As always, prevention (or at least strong mitigation) is better than cure and is now crucial. Big data and the capability to scan customers, and scale within the market are becoming essential from an underwriting and performance perspective. It will not be sustainable for insurers to fund the losses being seen with a limited pool. Some markets that had dipped their toe are pulling out of cyber as the losses build against low price.
Risk management and claims infrastructure to improve cyber security
Risk management and claims infrastructure and response are key parts of the proposition; risk assessments, bulletins, best practice guidance and training are invaluable to ensure cyber-security really forms part of a organisations culture. Education is key.
The importance of cyber insurance
Many believe the pandemic is both a blessing and a curse for the cyber risks faced, with organisations going through short-term pain as they adapt to future working, but achieving greater adoption of cyber-security and a changing perspective on insurance spend in the long term.
It’s estimated that over 90% of the world’s insurance spend is spent on protecting tangible assets, despite the technology revolution. But in that timeframe, the value of the world’s intangible assets has grown to far outstrip the value of the world’s tangible assets.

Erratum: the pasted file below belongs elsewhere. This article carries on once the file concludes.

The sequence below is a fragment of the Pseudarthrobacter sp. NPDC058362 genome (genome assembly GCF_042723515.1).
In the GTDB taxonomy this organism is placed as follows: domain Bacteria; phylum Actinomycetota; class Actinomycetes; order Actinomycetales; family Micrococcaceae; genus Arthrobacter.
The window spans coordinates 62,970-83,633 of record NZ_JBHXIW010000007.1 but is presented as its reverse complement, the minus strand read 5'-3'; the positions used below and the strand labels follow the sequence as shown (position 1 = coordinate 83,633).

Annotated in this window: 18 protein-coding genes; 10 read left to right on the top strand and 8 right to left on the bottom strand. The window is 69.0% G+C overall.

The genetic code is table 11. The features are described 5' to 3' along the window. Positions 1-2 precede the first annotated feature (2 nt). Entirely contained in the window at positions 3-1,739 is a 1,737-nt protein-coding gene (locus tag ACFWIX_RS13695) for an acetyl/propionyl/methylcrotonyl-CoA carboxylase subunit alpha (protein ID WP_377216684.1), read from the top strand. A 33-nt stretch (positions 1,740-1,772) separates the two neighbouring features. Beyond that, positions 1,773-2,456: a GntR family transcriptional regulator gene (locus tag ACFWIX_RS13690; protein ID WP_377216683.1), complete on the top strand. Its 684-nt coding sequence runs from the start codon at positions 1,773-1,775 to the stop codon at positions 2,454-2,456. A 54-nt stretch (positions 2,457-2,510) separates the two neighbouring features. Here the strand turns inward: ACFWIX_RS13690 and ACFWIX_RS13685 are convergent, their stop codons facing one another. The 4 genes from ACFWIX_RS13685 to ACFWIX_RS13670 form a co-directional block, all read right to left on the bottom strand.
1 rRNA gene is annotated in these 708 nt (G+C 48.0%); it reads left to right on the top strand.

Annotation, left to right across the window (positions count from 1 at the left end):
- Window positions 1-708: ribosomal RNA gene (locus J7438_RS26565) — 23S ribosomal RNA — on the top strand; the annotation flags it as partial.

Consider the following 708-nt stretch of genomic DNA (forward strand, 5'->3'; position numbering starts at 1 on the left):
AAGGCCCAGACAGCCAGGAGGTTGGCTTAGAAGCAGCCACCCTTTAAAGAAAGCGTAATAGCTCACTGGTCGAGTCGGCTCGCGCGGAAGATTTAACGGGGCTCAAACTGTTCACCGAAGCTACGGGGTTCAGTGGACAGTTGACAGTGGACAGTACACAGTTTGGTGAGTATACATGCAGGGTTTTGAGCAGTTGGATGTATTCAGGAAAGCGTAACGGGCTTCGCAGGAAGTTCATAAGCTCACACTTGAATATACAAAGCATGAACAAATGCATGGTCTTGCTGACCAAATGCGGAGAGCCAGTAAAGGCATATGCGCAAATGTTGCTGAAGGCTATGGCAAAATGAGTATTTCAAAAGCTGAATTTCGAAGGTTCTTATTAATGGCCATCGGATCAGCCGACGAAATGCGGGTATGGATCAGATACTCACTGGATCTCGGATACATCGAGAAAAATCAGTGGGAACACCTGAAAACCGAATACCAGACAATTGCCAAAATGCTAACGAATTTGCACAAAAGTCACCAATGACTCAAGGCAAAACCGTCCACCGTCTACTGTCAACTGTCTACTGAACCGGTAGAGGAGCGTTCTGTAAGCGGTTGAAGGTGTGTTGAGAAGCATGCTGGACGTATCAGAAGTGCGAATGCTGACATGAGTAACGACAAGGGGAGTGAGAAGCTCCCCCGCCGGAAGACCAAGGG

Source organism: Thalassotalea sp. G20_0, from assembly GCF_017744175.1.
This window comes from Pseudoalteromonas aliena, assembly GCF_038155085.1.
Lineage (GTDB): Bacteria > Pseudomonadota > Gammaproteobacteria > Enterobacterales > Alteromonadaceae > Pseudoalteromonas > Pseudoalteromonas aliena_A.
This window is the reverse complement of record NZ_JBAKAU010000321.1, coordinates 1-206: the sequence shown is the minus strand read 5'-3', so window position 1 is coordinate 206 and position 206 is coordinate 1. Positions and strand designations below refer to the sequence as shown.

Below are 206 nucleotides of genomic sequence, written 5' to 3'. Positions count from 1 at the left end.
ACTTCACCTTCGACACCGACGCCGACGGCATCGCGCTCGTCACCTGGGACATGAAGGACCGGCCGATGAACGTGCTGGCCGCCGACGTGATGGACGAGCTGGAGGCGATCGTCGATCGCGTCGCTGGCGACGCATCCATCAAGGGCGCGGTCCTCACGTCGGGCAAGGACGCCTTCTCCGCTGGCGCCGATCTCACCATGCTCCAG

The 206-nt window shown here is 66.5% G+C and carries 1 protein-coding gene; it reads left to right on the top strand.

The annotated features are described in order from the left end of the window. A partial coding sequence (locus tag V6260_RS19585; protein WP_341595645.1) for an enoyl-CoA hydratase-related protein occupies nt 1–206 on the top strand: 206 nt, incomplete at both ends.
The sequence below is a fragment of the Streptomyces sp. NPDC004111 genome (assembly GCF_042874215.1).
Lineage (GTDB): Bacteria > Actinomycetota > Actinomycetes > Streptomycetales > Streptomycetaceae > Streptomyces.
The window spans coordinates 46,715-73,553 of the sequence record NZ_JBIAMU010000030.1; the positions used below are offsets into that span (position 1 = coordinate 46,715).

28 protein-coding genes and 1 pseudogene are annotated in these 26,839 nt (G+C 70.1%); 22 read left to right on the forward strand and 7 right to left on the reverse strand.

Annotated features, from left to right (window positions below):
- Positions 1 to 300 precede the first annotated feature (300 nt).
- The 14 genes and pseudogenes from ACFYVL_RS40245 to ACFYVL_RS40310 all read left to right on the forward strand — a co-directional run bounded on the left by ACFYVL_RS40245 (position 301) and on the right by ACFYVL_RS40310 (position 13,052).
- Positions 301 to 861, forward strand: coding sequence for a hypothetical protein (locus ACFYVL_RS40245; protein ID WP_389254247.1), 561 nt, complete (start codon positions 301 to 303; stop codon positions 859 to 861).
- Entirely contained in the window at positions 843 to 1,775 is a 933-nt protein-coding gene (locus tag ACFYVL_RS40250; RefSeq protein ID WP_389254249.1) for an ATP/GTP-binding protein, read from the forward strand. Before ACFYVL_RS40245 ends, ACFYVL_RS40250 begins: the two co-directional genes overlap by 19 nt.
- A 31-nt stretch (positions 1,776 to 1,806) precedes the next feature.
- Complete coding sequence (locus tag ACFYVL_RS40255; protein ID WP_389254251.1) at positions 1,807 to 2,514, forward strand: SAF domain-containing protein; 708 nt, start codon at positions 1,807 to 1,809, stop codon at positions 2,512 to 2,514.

But perceptions are changing and are starting to more closely align with the fact that we are so reliant on data and systems. The pandemic has showed that for many, if we cannot access systems, we simply cannot work - whereas physical buildings and premises for some organisations have become slightly redundant or at least less critically relied upon.
Given the substantial changes impacting the market - the increase in the average value of a claim considering the premium was fixed months previously for a risk and potential quantum that looks completely different today - the cyber market is definitely hardening.
It’s a simple case of supply and demand and time will tell in terms of the increases we see. We will likely look back at this as a sea-change moment.
Cyber insurance from Towergate
Towergate are actively engaging with insurers and our clients to obtain cyber protection for businesses of all sizes, to protect against the very real and growing threats of the digital age. We can offer cyber insurance for businesses to help protect you should the worst happen.
Get a cyber insurance quote online.
About the author
Mark Brannon Cert CII is a respected industry leader with over 17 years’ industry experience in a variety of roles within the business insurance sector. He works across a wide spectrum of insurance product and policy development, delivery and optimisation for clients, including claims, insurer relationships, marketing and communications, and risk management.
Read more cyber insurance articles
The information contained in this bulletin is based on sources that we believe are reliable and should be understood as general risk management and insurance information only. It is not intended to be taken as advice with respect to any specific or individual situation and cannot be relied upon as such. If you wish to discuss your specific requirements, please do not hesitate to contact your usual Towergate Insurance Brokers adviser.